This simple corned beef recipe will have you whipping up a classic Jewish culinary dish in no time. With only three ingredients, it’s gluten-free, dairy-free, and delicious.
I love corned beef, and it turns out to be easy to make at home with our simple corned beef recipe. Whether it’s thinly sliced and piled high on rye bread with mustard or thickly sliced and served alongside mashed potatoes and coleslaw, it’s a winner at our house.
Growing up in a Jewish neighborhood in America, it was easy to get. While I just called it corned beef, I never fully understood the importance of the word “kosher-style” when describing my favorite deli meat.
Well, now I live in New Zealand, and let me tell you, the deli meat from the local store that is labeled corned beef has little resemblance to the wonderful flavors I grew up with. Our simple corned beef recipe is the solution to enjoying the taste I love.
Our homemade corned beef ticks all of the boxes
What kind of meat do I use?
Ideally, I want brisket, but sometimes you just have to go with what you can get.
This is the closest I can get to a cured brisket in New Zealand (where I live). Although the cuts are different as brisket is taken from a more forward part of the animal than silverside. This, of course, prevents it from ever being kosher, so if it’s actually a Jewish corned beef you want, you need to use the American meat solution just below. Importantly, the result tastes great, and we are happy with our Jewish-style corned beef.
By using this meat, we shortened the 10-day process my grandma used to do down to just a few hours. It’s available at most major supermarket chains, some smaller stores, and at butcher shops.
Ready-to-cook corned beef
Sold under the name ‘ready-to-cook corned beef’ in the states, it is, in fact, a brisket. (phew!)
I have never looked for it, so I can’t offer guidance on where to find it.
What you need for our simple corned beef recipe
(The full recipe is near the bottom of the page)
Prepared on the stovetop, you need only either a large saucepan or a small stockpot. And while we provided exact measurements below for the two ingredients added to the meat, precision measuring is not terribly important for this boiled corned beef recipe. Here are the three corned beef ingredients in our recipe.
- Corned silverside for Jewish-style or ready-to-cook corned beef from the states.
- Brown sugar
- White or malt vinegar
Step by step photos of our simple corned beef recipe
I almost didn’t write this recipe as the meat just doesn’t look “appealing” as it boils. And it gets even worse when it is done, and the fat rises to the top.
Even once removed from the pan, it doesn’t offer a photo opportunity. However, with a quick flick of the knife over the top, and like magic, it looks like the corned beef I grew up eating. And best of all, it tastes like it too.
- A traditional-style corned beef sandwich with the thinly sliced meat piled high and served on rye bread with mustard.
- As an ingredient in a Reuben sandwich. I know the spicier pastrami is popular, but I always prefer a corned beef Reuben made with Swiss cheese, sauerkraut, and Russian dressing (another not possible to be kosher use of corned beef).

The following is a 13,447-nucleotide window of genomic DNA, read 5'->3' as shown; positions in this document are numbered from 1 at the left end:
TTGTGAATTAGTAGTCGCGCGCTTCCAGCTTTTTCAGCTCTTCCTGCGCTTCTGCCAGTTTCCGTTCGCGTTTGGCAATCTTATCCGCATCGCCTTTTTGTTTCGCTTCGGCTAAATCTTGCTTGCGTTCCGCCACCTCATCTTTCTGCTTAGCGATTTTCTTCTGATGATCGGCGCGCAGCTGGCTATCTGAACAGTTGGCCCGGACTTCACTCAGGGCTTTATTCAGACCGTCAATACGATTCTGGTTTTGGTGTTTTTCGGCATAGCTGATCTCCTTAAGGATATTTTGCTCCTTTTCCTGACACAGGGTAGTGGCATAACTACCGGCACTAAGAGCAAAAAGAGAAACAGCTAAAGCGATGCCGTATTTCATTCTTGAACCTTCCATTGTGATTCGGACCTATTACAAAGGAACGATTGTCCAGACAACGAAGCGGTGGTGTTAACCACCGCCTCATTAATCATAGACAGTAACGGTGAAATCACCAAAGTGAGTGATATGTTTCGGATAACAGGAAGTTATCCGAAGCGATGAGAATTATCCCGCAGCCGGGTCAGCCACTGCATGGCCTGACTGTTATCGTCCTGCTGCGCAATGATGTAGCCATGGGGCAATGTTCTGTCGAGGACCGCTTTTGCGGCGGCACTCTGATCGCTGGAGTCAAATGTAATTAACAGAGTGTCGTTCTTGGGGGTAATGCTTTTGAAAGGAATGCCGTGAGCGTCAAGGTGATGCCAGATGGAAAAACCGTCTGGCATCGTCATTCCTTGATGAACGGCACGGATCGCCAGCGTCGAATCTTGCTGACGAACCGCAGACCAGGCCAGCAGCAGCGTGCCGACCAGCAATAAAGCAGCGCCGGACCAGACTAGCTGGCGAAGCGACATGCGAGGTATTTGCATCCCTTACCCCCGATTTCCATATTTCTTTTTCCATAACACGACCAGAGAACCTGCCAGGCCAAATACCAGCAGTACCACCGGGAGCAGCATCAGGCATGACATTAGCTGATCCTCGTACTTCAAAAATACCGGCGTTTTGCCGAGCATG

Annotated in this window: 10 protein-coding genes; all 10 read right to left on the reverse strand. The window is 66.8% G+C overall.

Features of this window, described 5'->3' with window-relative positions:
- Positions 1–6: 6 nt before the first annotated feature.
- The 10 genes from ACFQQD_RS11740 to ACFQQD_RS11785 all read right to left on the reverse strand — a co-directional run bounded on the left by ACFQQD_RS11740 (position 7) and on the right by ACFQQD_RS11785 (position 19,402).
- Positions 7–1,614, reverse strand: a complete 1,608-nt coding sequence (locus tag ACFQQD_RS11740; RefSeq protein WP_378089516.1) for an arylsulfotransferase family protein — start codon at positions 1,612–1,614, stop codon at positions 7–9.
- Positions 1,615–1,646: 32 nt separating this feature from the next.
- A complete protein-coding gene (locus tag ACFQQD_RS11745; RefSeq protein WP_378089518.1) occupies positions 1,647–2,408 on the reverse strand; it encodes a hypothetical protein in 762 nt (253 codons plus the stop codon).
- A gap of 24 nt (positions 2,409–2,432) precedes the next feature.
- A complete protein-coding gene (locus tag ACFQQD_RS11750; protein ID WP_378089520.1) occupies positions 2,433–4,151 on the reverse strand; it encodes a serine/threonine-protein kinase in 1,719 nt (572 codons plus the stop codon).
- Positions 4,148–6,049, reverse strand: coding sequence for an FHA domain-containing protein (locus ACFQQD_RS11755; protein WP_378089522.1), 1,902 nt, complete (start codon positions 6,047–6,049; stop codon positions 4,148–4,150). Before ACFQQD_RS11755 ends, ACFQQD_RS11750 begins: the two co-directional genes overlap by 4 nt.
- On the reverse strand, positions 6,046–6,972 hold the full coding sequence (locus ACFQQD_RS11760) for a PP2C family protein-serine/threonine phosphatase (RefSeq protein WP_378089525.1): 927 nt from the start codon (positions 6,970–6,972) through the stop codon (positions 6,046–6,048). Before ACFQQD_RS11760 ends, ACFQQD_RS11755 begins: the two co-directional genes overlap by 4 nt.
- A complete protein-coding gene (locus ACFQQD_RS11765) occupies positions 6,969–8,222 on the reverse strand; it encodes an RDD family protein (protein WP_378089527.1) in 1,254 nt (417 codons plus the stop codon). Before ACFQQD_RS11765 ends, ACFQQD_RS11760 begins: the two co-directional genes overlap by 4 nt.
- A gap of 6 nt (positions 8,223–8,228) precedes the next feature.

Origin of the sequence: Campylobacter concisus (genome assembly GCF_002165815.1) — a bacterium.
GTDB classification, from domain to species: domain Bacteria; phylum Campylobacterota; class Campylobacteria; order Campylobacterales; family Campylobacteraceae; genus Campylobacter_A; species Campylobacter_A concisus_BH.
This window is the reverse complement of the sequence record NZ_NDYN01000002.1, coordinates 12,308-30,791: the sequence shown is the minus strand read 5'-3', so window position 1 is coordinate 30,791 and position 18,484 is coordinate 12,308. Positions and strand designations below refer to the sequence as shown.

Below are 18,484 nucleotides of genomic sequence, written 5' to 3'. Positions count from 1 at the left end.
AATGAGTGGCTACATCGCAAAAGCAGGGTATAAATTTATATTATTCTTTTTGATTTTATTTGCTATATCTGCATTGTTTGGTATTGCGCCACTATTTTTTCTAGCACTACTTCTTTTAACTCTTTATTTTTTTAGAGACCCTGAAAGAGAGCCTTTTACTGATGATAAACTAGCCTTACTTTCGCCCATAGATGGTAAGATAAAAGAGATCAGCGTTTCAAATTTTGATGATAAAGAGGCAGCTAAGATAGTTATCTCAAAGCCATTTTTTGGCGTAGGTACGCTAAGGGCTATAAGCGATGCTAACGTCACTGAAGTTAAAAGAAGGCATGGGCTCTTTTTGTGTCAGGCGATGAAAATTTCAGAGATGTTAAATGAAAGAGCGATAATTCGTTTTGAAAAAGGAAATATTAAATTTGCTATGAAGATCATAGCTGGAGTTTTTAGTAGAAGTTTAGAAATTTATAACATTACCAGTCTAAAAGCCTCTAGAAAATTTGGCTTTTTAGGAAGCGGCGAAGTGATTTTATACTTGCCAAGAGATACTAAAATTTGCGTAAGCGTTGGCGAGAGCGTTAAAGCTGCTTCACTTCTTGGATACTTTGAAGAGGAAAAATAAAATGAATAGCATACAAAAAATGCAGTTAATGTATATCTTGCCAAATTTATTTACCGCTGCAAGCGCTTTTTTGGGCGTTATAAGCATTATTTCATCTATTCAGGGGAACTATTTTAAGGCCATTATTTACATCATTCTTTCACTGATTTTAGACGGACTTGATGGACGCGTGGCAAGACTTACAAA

- Another favorite deli sandwich of mine: is corned beef and chopped liver on rye bread.
- Or, I love it thickly sliced for dinner and served warm alongside mashed potatoes and Jeff’s homemade coleslaw.
- Similarly, in summer, we serve it cold with a side of coleslaw and one of our favorite potato salads.
Just for fun . . .
In our Kibitz Spot Facebook group, I simply posted:
Corned beef on white bread
Well, this resulted in quite a bit of kibitzing, 79 comments so far. Here are some of my favorite replies:
- I don’t think so!!
- Sacrilegious. Mustard only.
- Noooo, either on a French onion roll with mustard or on rye bread with mustard.
- Oh hell no!
- No, no, no – corned beef on seeded rye with mustard and coleslaw on the side! That’s how we eat it in NYC!
- Ugh, there’s one in every crowd.
Our simple corned beef recipe
This recipe was contributed by Jeff Albom.
- 2.2 pounds (1 kilogram) ready-to-cook corned beef (or corned silverside if you are in NZ)
- 1/4 cup brown sugar
- 1/2 cup white vinegar
- Place corned silverside/brisket in a saucepan or stockpot.
- Add the brown sugar on top of the meat and use a spoon to coat the meat with the sugar.
- Pour the vinegar into the saucepan and fill with water until the meat is mostly covered.
- Heat the saucepan on the stove on high until boiling, then lower to simmer.
- Cook the meat for 50-60 minutes per pound (500 grams). This will be 2 hours for 1 kg size beef we used.
- After cooking, remove the meat from the saucepan, trim excess fat, slice, and serve.
Serving size based on 5oz of cooked meat. Note that after cooking and removing the fat, the meat will be about ⅔ of its original size.
Nutrition Information:Yield: 5 Serving Size: 5oz (140 grams)
Amount Per Serving: Calories: 120Total Fat: 4gSaturated Fat: 2gTrans Fat: 0gUnsaturated Fat: 2gCholesterol: 32mgSodium: 16mgCarbohydrates: 9gFiber: 0gSugar: 9gProtein: 10g
Start here if you want to cure your own beef
Curing your own beef isn’t quick. Be prepared to wait days for the process to be complete. It’s not something I am willing to wait for, especially when the pre-packaged meat is readily available. However, if you want to cure corned beef, check out one of these articles:
- Here’s a 10-day option from Taste of Home.
- This method of curing by Simply Recipes requires five to seven days.
- If you want lots of detail and all the science of curing meats, then read this: The Science Of Curing Meats Safely.
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